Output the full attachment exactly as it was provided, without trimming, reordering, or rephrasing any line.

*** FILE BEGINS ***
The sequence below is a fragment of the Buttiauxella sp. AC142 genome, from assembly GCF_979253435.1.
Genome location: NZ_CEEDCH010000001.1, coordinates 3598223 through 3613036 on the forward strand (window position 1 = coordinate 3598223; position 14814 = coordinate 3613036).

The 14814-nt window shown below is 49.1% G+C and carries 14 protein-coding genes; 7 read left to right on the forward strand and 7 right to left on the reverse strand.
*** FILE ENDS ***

The sequence below is a fragment of the Buttiauxella sp. AC142 genome, from assembly GCF_979253435.1.
Genome location: NZ_CEEDCH010000001.1, coordinates 3598223 through 3613036 on the forward strand (window position 1 = coordinate 3598223; position 14814 = coordinate 3613036).

The 14814-nt window shown below is 49.1% G+C and carries 14 protein-coding genes; 7 read left to right on the forward strand and 7 right to left on the reverse strand.